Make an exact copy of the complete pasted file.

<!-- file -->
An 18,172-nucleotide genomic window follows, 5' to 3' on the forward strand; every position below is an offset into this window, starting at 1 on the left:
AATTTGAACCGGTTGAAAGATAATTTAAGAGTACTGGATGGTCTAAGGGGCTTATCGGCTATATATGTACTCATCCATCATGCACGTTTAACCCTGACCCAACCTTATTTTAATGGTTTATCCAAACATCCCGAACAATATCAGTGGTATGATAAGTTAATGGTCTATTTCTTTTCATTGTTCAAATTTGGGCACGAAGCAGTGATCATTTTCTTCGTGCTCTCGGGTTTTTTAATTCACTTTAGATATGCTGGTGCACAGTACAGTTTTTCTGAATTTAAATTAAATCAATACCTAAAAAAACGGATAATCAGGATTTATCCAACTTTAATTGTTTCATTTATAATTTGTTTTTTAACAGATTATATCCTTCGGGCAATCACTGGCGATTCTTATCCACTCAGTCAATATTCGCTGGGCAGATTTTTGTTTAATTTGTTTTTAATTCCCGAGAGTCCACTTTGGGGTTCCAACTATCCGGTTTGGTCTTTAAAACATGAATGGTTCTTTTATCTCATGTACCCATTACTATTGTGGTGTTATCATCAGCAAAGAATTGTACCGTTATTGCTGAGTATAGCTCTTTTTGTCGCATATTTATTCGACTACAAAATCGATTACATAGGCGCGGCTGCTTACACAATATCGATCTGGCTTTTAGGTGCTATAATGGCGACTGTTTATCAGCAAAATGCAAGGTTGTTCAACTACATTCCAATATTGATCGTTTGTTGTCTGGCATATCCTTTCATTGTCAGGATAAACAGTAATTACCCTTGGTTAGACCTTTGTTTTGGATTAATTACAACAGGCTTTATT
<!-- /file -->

An 18,172-nucleotide genomic window follows, 5' to 3' on the forward strand; every position below is an offset into this window, starting at 1 on the left:
AATTTGAACCGGTTGAAAGATAATTTAAGAGTACTGGATGGTCTAAGGGGCTTATCGGCTATATATGTACTCATCCATCATGCACGTTTAACCCTGACCCAACCTTATTTTAATGGTTTATCCAAACATCCCGAACAATATCAGTGGTATGATAAGTTAATGGTCTATTTCTTTTCATTGTTCAAATTTGGGCACGAAGCAGTGATCATTTTCTTCGTGCTCTCGGGTTTTTTAATTCACTTTAGATATGCTGGTGCACAGTACAGTTTTTCTGAATTTAAATTAAATCAATACCTAAAAAAACGGATAATCAGGATTTATCCAACTTTAATTGTTTCATTTATAATTTGTTTTTTAACAGATTATATCCTTCGGGCAATCACTGGCGATTCTTATCCACTCAGTCAATATTCGCTGGGCAGATTTTTGTTTAATTTGTTTTTAATTCCCGAGAGTCCACTTTGGGGTTCCAACTATCCGGTTTGGTCTTTAAAACATGAATGGTTCTTTTATCTCATGTACCCATTACTATTGTGGTGTTATCATCAGCAAAGAATTGTACCGTTATTGCTGAGTATAGCTCTTTTTGTCGCATATTTATTCGACTACAAAATCGATTACATAGGCGCGGCTGCTTACACAATATCGATCTGGCTTTTAGGTGCTATAATGGCGACTGTTTATCAGCAAAATGCAAGGTTGTTCAACTACATTCCAATATTGATCGTTTGTTGTCTGGCATATCCTTTCATTGTCAGGATAAACAGTAATTACCCTTGGTTAGACCTTTGTTTTGGATTAATTACAACAGGCTTTATT